Although research evidence suggests that quality induction programmes for new school leaders are valuable (Pont, Nusche and Moorman, 2008), they are not common practice in the Netherlands. Less than half of recently appointed school leaders in a recent study had participated in any sort of induction and mentoring programme, and only 12% had participated in a substantial programme (Andersen et al., 2012). MoECS could look towards the examples of Ontario (Canada), New Zealand and Victoria (Australia) that have integrated such training programmes as a mandatory requirement into their national improvement strategies (see Box 6.2).

Box 6.2. The Ontario Leadership Strategy

Ontario designed and implemented an education-improvement strategy, Energizing Ontario Education, with three main goals: raising the level of student achievement, defined as 75% of students achieving the provincial standard in Grade 6 and an 85% graduation rate; narrowing the gaps in student achievement; and increasing public confidence in publicly funded education.

To support the education improvement strategy, the Ontario Leadership Strategy aimed to foster leadership of the highest possible quality in schools and school boards. The strategy has two goals: 1) attract the right people to the principalship; and 2) help principals and vice-principals develop into the best possible instructional leaders. Within the strategy, a leadership framework covers: 1) setting direction; 2) building relationships and developing people; 3) developing the organisation; 4) leading the instructional programme; and 5) securing accountability. This framework is adapted to local contexts used in new principal appraisal systems, and for training and development.

New school leaders need to have an undergraduate degree; five years of teaching experience; certification by school level (primary, junior, intermediate, senior); two specialist or honour specialist additional qualifications (areas of teaching expertise) or a masters degree; and have completed the Principal’s Qualification Programme (PQP), a 125-hour programme with practicum.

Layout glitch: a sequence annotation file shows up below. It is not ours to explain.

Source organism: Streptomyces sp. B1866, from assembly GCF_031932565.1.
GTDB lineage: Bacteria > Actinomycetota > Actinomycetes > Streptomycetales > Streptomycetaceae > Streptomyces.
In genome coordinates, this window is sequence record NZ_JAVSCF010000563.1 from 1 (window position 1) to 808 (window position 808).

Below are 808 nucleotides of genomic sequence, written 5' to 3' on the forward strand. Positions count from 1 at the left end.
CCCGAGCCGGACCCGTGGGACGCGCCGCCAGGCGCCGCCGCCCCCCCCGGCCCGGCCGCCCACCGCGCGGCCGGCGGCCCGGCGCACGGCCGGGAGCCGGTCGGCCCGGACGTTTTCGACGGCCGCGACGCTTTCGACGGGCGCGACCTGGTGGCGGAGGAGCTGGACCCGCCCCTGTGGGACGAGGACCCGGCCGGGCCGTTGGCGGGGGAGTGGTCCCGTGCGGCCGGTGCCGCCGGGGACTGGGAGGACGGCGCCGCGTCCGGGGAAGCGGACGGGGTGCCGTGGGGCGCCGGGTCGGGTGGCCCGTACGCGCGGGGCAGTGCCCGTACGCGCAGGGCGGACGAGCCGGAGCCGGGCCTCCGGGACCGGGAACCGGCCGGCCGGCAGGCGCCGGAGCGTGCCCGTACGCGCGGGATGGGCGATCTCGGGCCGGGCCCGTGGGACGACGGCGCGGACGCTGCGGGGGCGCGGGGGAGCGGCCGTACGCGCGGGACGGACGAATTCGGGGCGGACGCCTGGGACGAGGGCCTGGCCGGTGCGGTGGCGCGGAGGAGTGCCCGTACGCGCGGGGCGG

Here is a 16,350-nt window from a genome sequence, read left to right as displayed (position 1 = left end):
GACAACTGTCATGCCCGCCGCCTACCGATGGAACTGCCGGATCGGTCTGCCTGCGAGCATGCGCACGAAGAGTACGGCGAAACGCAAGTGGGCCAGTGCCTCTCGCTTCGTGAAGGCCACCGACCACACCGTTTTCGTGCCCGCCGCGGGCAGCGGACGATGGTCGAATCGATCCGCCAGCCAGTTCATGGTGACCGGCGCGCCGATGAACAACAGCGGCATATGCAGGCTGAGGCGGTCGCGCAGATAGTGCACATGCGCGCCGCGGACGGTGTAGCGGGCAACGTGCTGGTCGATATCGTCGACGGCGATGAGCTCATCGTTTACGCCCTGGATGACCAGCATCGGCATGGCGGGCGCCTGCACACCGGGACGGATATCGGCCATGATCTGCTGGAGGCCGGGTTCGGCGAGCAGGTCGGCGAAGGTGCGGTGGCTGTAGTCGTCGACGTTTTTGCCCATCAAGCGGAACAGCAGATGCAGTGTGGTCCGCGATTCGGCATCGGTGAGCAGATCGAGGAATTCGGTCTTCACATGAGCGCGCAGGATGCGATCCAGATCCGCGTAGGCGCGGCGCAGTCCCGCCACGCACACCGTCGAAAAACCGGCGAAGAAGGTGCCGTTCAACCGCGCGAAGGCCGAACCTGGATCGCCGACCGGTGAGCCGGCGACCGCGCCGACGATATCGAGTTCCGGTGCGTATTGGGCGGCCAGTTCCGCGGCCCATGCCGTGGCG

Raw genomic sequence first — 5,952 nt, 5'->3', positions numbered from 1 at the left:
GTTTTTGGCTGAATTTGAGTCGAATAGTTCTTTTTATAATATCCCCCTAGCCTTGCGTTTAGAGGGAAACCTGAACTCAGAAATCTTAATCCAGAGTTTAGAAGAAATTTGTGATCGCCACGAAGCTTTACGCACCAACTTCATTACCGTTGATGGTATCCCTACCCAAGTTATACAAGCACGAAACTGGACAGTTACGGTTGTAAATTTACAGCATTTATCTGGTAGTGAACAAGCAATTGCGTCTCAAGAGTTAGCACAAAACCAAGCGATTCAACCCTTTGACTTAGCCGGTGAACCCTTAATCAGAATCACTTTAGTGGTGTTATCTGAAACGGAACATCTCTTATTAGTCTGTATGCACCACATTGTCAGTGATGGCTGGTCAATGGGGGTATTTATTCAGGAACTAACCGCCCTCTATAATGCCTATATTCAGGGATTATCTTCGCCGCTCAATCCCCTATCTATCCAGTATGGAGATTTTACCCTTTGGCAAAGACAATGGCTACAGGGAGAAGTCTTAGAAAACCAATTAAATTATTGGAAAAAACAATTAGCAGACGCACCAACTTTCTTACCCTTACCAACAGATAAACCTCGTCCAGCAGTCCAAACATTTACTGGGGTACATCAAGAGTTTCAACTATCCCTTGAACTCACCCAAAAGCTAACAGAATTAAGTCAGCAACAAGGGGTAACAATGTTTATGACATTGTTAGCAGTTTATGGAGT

Source: OECD (2010), Improving Schools: Strategies for Action in Mexico, OECD Publishing, Paris,

Strengthening leadership quality

School leader performance could be improved

The Inspectorate of Education (2014a) judges the performance of school leaders in primary and secondary education as adequate overall, but more than a third of leaders score below standard on one or more competences, and few are good or excellent. Primary school leaders were found to be good at building trust and acting credibly, but less skilled in anticipating risks and solving complex problems. Secondary school leaders are knowledgeable of regulations and their application, but less able to reflect on their own actions, to create a professional learning culture and to use data. Other reports have noted the limited capacity of school leaders to provide educational leadership and shape human resource management policies (e.g. Education Council, 2013; Oberon, Kohnstamm Institute and ICLON, 2014). Our analysis corroborates these findings.

Little is known about school leaders in upper secondary vocational education (MBO)

In the Netherlands, as in many countries, school leadership in vocational schools is an important but largely unexamined topic. Vocational school leaders typically have to manage a much more diverse teaching force than a non-vocational school – often including people with an industry rather than academic background. They need to establish close working relationships with employers who provide work-based learning, and very often, particularly at the lower MBO levels, need to address the needs of disadvantaged students with the weakest academic performance. These are multiple and profound challenges, but little information is available about leadership in upper secondary vocational schools. The development of competence standards for team leaders/middle management in MBO would be a step forward.